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dc.contributor.authorGoldsworthy, S
dc.contributor.authorLatour, Jos M
dc.contributor.authorPalmer, S
dc.contributor.authorMcNair, HA
dc.contributor.authorCramp, M

PURPOSE: Patients undergoing radiotherapy are positioned to restrict motion, ensuring treatment accuracy. Immobilisation can be uncomfortable which may impact treatment accuracy. Therapeutic radiographers (TR) are responsible for managing patient comfort, yet there is little evidence to guide practice. The objective was to explore patient and RT experience of comfort management during radiotherapy and identify solutions for how comfort may be managed. MATERIALS AND METHODS: Twenty-five adult patients were purposefully recruited from Somerset NHS FT (SFT NHS) from those referred for, receiving or who had received radiotherapy within 3 months. Further criteria were that treatment delivery time on the couch exceeded 10 min (the time the patient was immobilised on the radiotherapy couch). 25 practicing TRs were recruited across the United Kingdom (UK) with experience of treatment delivery times exceeding 10 min. Semi structured interviews were conducted by the researcher at SFT NHS or in patients own homes and via telephone for TRs. Interviews were audio-recorded and transcribed verbatim. Thematic analysis was performed by SG and after familiarisation with data, generation of codes, the themes defined were reviewed by researchers and patient partners. FINDINGS: For patients, the three themes were: Supported Coping, Modification to Position or Immobilisation and Information Communication and Preparation. For TRs three main themes emerged: Supported Coping, Supporting and Adjusting Patients to Maintain Position and Preparational Approaches. CONCLUSION: This qualitative paper provided a shared voice of how comfort can be best managed from the perspective of patients and TRs. Patient and TR views of how comfort is best managed has provided solutions that may be used during radiotherapy. The study has highlighted some of the positive and negative experiences of comfort solutions based on current UK practice. This information will be used to develop recommendations in a radiotherapy comfort intervention package.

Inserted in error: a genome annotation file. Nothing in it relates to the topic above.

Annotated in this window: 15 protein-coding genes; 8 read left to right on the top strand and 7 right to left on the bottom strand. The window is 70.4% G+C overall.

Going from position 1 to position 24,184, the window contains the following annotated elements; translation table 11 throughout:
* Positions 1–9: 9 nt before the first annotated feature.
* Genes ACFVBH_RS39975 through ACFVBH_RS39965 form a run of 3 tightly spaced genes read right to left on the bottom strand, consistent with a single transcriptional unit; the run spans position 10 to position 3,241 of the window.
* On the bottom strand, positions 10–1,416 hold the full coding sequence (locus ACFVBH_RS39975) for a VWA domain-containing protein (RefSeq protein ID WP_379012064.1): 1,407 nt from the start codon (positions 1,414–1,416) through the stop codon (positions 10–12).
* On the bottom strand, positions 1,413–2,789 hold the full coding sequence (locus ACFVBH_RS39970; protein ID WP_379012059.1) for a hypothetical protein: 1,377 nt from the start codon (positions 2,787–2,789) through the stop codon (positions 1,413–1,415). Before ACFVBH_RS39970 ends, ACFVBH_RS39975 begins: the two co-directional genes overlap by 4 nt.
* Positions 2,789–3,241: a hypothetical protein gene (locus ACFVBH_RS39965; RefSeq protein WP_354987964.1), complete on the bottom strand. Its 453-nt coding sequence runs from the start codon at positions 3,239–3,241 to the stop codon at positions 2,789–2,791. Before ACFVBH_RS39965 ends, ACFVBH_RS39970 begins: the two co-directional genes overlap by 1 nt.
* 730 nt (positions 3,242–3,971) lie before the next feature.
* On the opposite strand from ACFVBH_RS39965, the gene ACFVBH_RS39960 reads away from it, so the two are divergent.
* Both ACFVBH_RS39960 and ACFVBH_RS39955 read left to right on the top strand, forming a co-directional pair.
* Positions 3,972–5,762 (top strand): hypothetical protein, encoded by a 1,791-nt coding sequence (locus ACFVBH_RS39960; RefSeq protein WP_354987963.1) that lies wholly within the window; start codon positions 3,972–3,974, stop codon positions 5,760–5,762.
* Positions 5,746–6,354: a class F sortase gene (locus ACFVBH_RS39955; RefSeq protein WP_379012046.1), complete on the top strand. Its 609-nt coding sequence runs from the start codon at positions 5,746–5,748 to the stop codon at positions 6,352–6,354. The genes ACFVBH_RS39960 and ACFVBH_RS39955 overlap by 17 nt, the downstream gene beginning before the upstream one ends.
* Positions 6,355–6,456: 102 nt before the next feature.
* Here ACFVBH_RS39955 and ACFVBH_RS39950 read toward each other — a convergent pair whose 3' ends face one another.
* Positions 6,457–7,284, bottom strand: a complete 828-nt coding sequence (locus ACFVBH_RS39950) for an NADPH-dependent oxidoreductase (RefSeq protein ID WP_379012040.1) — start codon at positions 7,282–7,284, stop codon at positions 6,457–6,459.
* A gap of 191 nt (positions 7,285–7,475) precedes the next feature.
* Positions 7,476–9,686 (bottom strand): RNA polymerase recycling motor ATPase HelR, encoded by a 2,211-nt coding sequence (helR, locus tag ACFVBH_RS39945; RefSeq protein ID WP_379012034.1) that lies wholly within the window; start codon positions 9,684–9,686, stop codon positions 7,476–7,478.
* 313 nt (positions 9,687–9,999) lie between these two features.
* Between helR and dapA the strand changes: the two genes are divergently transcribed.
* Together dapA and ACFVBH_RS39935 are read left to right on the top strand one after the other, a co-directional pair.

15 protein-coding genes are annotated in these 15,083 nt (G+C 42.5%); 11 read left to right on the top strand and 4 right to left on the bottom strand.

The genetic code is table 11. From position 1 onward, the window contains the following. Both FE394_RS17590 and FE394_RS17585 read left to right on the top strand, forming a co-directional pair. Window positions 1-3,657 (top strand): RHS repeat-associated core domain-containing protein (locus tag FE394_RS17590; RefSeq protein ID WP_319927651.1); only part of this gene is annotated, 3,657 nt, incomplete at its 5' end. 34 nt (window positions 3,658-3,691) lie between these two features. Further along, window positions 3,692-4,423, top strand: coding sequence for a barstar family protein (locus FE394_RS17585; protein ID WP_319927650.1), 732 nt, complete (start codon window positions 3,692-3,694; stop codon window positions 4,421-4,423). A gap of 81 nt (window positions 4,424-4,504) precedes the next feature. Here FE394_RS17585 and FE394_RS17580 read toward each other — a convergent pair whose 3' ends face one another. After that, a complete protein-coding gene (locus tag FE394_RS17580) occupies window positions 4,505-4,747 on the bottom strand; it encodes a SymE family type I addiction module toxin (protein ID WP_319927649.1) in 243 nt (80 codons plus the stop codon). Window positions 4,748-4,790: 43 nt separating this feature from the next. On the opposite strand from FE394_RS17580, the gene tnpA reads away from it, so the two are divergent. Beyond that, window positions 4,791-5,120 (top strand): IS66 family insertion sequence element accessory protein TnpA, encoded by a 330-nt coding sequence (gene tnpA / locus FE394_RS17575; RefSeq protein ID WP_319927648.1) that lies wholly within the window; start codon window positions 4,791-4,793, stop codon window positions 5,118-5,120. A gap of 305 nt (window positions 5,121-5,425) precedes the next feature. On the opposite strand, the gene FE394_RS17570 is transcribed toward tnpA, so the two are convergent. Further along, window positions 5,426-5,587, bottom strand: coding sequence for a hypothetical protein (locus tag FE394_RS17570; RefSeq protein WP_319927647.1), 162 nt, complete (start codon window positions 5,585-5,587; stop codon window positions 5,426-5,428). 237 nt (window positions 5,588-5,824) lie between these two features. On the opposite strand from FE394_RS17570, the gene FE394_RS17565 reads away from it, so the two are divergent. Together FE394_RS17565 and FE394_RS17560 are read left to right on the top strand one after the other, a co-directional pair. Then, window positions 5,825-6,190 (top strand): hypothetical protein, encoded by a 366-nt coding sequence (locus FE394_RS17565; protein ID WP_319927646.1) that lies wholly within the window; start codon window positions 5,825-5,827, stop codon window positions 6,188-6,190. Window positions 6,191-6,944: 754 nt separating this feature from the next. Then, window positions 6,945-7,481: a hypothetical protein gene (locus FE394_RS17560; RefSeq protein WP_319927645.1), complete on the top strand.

dc.publisherElsevier BV
dc.subjectComfort solutions
dc.subjectPatient experiences
dc.titleA thematic exploration of patient and radiation therapist solutions to improve comfort during radiotherapy: A qualitative study
dc.typeJournal Article
plymouth.journalJournal of Medical Imaging and Radiation Sciences
plymouth.organisational-group|Plymouth|Research Groups
plymouth.organisational-group|Plymouth|Faculty of Health
plymouth.organisational-group|Plymouth|Faculty of Health|School of Nursing and Midwifery
plymouth.organisational-group|Plymouth|Research Groups|Institute of Health and Community
plymouth.organisational-group|Plymouth|REF 2021 Researchers by UoA
plymouth.organisational-group|Plymouth|Users by role
plymouth.organisational-group|Plymouth|Users by role|Academics
plymouth.organisational-group|Plymouth|REF 2021 Researchers by UoA|UoA03 Allied Health Professions, Dentistry, Nursing and Pharmacy
plymouth.organisational-group|Plymouth|Research Groups|Plymouth Institute of Health and Care Research (PIHR)
dc.publisher.placeUnited States

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